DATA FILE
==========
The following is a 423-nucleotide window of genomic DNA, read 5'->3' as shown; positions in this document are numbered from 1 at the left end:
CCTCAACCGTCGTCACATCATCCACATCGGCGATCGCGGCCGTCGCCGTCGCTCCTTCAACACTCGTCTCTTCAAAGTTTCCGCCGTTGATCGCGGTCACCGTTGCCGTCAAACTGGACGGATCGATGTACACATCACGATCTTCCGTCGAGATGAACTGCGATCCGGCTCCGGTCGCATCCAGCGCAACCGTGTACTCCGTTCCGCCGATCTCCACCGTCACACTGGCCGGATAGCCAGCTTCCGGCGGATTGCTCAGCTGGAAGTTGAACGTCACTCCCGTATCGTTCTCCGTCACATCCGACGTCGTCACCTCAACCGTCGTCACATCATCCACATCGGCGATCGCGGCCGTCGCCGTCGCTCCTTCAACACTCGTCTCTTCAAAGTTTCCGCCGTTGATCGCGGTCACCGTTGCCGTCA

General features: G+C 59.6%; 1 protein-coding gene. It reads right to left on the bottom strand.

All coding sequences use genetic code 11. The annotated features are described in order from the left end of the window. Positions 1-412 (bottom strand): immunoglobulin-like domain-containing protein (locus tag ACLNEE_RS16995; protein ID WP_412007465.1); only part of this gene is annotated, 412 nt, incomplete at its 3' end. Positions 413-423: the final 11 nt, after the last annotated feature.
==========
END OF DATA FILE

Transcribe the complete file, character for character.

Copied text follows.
The following is a 423-nucleotide window of genomic DNA, read 5'->3' as shown; positions in this document are numbered from 1 at the left end:
CCTCAACCGTCGTCACATCATCCACATCGGCGATCGCGGCCGTCGCCGTCGCTCCTTCAACACTCGTCTCTTCAAAGTTTCCGCCGTTGATCGCGGTCACCGTTGCCGTCAAACTGGACGGATCGATGTACACATCACGATCTTCCGTCGAGATGAACTGCGATCCGGCTCCGGTCGCATCCAGCGCAACCGTGTACTCCGTTCCGCCGATCTCCACCGTCACACTGGCCGGATAGCCAGCTTCCGGCGGATTGCTCAGCTGGAAGTTGAACGTCACTCCCGTATCGTTCTCCGTCACATCCGACGTCGTCACCTCAACCGTCGTCACATCATCCACATCGGCGATCGCGGCCGTCGCCGTCGCTCCTTCAACACTCGTCTCTTCAAAGTTTCCGCCGTTGATCGCGGTCACCGTTGCCGTCA

General features: G+C 59.6%; 1 protein-coding gene. It reads right to left on the bottom strand.

All coding sequences use genetic code 11. The annotated features are described in order from the left end of the window. Positions 1-412 (bottom strand): immunoglobulin-like domain-containing protein (locus tag ACLNEE_RS16995; protein ID WP_412007465.1); only part of this gene is annotated, 412 nt, incomplete at its 3' end. Positions 413-423: the final 11 nt, after the last annotated feature.